about patch descriptions

Gerard Beekmans gerard at linuxfromscratch.org
Fri Oct 18 14:02:31 PDT 2002


On October 18, 2002 02:51 pm, Anderson Lizardo Gomes wrote:
> Hi,
>
> I'm "synthetizing" my questions that appeared before I read the threads
> "patch description missing for gcc" and "gcc 3.2 patches". I think that
> the learning side of the LFS Book is very important. In my case, I
> learned lot of new things just by reading the book. But one thing that I
> never understand (yet) is why we should apply that patches. I know that
> sometimes it's because some packages has broken code, but... how this
> broken code is corrected? I don't know almost anything about C/C++, so
> just reading the patch don't help very much.
>
> There are some descriptions in the book, but they explain what problems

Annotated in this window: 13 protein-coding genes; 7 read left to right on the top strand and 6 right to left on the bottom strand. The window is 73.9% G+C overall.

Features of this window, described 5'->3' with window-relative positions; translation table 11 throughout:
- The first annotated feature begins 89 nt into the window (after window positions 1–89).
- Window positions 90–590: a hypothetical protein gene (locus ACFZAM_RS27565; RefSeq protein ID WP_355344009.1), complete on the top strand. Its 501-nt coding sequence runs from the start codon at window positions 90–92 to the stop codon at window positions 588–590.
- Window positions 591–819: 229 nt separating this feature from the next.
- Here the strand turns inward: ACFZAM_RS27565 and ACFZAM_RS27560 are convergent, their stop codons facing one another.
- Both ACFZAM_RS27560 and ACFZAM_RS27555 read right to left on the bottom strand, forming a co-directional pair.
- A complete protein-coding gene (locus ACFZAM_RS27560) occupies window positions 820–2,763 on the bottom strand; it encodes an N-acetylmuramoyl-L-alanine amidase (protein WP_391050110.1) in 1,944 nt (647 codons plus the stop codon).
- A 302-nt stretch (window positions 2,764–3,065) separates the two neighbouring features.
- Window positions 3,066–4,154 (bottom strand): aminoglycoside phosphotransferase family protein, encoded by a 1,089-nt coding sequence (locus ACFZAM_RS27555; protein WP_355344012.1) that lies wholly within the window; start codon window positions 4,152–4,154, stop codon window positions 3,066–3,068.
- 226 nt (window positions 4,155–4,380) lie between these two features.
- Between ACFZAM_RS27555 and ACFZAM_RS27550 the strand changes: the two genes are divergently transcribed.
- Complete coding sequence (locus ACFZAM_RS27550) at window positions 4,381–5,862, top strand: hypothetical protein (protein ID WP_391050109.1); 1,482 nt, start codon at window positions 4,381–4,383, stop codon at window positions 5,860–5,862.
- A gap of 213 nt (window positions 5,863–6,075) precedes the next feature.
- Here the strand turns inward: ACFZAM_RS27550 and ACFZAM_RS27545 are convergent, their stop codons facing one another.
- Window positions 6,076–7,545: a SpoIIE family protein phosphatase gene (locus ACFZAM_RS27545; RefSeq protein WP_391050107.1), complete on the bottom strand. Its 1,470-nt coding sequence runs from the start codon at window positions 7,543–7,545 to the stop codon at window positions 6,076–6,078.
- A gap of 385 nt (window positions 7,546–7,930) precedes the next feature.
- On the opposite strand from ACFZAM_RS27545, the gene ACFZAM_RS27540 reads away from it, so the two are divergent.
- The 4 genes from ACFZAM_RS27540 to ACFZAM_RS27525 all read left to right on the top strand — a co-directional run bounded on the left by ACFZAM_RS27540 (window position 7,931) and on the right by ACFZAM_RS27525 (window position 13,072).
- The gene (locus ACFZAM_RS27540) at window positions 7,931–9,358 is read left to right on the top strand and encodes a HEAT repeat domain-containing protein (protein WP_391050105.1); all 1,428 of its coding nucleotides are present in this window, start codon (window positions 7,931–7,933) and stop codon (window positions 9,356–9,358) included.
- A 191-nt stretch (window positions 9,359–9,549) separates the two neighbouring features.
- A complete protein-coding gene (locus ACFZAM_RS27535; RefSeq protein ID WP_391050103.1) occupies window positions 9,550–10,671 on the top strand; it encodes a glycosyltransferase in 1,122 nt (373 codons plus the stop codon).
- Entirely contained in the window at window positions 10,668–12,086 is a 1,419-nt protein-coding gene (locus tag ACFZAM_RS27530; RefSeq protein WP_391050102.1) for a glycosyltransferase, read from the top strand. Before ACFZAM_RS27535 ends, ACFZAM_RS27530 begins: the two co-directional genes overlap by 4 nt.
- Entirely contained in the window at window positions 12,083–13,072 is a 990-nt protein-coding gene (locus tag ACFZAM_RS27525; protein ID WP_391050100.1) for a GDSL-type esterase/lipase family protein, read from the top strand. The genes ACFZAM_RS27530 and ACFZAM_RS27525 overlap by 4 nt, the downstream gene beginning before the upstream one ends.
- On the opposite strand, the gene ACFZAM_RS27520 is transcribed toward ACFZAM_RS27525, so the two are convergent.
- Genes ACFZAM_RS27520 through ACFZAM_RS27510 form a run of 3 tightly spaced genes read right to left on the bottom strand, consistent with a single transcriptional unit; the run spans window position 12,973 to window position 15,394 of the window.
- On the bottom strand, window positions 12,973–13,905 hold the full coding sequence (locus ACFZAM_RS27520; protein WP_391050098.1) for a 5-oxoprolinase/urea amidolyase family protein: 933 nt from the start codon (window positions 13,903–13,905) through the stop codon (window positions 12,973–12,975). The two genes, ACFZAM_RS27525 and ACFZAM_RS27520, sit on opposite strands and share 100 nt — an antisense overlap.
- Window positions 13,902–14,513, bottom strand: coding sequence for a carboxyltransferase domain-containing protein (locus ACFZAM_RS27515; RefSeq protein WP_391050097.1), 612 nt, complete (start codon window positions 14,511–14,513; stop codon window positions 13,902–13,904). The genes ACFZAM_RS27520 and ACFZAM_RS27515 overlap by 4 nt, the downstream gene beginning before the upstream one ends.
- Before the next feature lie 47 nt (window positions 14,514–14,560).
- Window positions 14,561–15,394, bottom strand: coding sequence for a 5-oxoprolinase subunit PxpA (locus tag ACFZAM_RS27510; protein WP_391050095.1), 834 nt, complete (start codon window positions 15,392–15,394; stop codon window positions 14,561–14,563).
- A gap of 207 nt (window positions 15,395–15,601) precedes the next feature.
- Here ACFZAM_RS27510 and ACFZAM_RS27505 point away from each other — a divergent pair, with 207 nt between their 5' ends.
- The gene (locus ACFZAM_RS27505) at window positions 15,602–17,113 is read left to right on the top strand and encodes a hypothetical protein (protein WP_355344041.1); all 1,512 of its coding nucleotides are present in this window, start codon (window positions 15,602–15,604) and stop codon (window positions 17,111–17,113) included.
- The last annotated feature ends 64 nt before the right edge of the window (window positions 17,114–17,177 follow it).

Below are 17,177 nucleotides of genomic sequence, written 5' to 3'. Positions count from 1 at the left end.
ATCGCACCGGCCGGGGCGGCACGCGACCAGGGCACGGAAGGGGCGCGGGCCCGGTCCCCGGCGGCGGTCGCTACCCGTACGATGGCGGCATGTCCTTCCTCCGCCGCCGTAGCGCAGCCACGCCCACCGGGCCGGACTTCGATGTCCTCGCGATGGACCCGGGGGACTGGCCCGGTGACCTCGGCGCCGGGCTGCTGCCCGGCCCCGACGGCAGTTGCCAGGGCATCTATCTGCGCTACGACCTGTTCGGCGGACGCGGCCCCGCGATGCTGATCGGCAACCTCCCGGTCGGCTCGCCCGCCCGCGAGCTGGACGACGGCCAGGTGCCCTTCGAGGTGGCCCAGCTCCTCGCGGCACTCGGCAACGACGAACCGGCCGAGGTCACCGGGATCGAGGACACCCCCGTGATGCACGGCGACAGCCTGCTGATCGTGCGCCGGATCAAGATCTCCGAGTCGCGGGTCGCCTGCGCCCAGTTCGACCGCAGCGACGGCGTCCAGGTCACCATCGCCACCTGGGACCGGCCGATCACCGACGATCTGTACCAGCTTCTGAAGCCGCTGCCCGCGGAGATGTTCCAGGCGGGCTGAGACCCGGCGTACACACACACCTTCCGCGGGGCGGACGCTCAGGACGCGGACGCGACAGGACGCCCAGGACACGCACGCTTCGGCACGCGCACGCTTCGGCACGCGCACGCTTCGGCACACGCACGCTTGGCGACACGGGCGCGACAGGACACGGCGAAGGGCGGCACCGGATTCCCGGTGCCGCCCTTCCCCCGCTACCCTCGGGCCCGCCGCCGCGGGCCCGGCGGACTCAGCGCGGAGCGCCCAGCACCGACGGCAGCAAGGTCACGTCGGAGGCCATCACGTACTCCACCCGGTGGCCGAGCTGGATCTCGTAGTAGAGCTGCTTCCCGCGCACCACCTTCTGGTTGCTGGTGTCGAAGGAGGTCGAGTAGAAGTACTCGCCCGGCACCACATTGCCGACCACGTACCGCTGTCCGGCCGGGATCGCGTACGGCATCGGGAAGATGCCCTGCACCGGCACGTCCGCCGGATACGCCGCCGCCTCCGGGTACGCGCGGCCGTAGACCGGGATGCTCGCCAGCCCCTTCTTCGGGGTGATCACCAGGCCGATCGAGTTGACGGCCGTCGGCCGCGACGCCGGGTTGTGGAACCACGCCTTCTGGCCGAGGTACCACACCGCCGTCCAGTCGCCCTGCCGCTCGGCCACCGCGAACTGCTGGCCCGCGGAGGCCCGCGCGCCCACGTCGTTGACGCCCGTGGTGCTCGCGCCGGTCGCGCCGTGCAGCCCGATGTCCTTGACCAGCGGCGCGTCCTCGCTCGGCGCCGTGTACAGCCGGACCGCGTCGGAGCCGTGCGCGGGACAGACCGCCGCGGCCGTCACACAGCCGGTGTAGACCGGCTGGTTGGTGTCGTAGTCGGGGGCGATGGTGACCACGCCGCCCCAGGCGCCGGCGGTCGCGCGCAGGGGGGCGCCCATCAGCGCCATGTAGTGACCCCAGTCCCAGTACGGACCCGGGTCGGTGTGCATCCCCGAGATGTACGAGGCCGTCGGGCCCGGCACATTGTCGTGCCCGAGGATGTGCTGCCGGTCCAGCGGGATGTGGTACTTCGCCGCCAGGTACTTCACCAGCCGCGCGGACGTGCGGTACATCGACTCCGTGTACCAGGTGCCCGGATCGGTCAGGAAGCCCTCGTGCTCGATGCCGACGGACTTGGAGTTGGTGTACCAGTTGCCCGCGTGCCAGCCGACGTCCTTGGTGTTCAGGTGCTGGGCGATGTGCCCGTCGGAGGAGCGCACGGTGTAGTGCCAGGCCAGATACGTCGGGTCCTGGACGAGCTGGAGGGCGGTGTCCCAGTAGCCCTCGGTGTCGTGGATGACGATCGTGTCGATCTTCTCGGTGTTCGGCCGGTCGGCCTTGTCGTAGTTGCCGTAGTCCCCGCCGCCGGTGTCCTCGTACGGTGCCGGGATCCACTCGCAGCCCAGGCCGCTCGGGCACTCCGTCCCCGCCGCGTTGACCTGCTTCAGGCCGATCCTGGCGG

> are resolved, no HOW they are resolved. If I search in mailing list

The problem is: if you don't know any C, the "HOW" problems are resolved won't 
make much sense. You'd see things like "yeah we changed the X variable to Y 
minus the Z randomized variable to make function D more compatible with IEEE 
spec 185.15081.15". 

Ok that's total rubish but get the idea? It'll sound exactly like that to 
people who don't know C and C++ so they only get more confused. That's why we 
currently simply stick with "it fixes a compile problem when using this Glibc 
version or that GCC version". Yes it's vague but at least most people will 
get the idea of what's done. The HOW part is for the programmers can can just 
as easily view the patch in a pager or editor and see what parts of the code 
was changed.

-- 
Gerard Beekmans
www.linuxfromscratch.org

-*- If Linux doesn't have the solution, you have the wrong problem -*-
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